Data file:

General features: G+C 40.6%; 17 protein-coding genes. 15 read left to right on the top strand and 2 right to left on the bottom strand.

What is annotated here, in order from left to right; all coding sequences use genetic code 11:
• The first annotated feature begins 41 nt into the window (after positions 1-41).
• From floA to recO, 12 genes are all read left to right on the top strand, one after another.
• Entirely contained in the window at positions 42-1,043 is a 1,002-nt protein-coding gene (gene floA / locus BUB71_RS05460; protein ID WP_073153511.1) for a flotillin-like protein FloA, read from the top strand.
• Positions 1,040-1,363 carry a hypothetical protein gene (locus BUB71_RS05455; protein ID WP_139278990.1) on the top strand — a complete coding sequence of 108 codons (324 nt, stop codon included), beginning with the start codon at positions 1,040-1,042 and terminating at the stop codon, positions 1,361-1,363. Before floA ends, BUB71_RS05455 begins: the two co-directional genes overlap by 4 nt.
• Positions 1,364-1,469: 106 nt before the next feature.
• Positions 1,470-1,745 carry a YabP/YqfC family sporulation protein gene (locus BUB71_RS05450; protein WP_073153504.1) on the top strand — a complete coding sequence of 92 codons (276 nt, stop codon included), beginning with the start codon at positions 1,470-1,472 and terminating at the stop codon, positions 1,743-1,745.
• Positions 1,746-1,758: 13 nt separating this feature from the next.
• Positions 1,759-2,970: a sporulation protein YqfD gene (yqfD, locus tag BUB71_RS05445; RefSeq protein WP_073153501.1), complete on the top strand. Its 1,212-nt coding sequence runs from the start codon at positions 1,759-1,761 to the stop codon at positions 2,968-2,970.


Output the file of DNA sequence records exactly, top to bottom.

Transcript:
General features: G+C 40.6%; 17 protein-coding genes. 15 read left to right on the top strand and 2 right to left on the bottom strand.

What is annotated here, in order from left to right; all coding sequences use genetic code 11:
• The first annotated feature begins 41 nt into the window (after positions 1-41).
• From floA to recO, 12 genes are all read left to right on the top strand, one after another.
• Entirely contained in the window at positions 42-1,043 is a 1,002-nt protein-coding gene (gene floA / locus BUB71_RS05460; protein ID WP_073153511.1) for a flotillin-like protein FloA, read from the top strand.
• Positions 1,040-1,363 carry a hypothetical protein gene (locus BUB71_RS05455; protein ID WP_139278990.1) on the top strand — a complete coding sequence of 108 codons (324 nt, stop codon included), beginning with the start codon at positions 1,040-1,042 and terminating at the stop codon, positions 1,361-1,363. Before floA ends, BUB71_RS05455 begins: the two co-directional genes overlap by 4 nt.
• Positions 1,364-1,469: 106 nt before the next feature.
• Positions 1,470-1,745 carry a YabP/YqfC family sporulation protein gene (locus BUB71_RS05450; protein WP_073153504.1) on the top strand — a complete coding sequence of 92 codons (276 nt, stop codon included), beginning with the start codon at positions 1,470-1,472 and terminating at the stop codon, positions 1,743-1,745.
• Positions 1,746-1,758: 13 nt separating this feature from the next.
• Positions 1,759-2,970: a sporulation protein YqfD gene (yqfD, locus tag BUB71_RS05445; RefSeq protein WP_073153501.1), complete on the top strand. Its 1,212-nt coding sequence runs from the start codon at positions 1,759-1,761 to the stop codon at positions 2,968-2,970.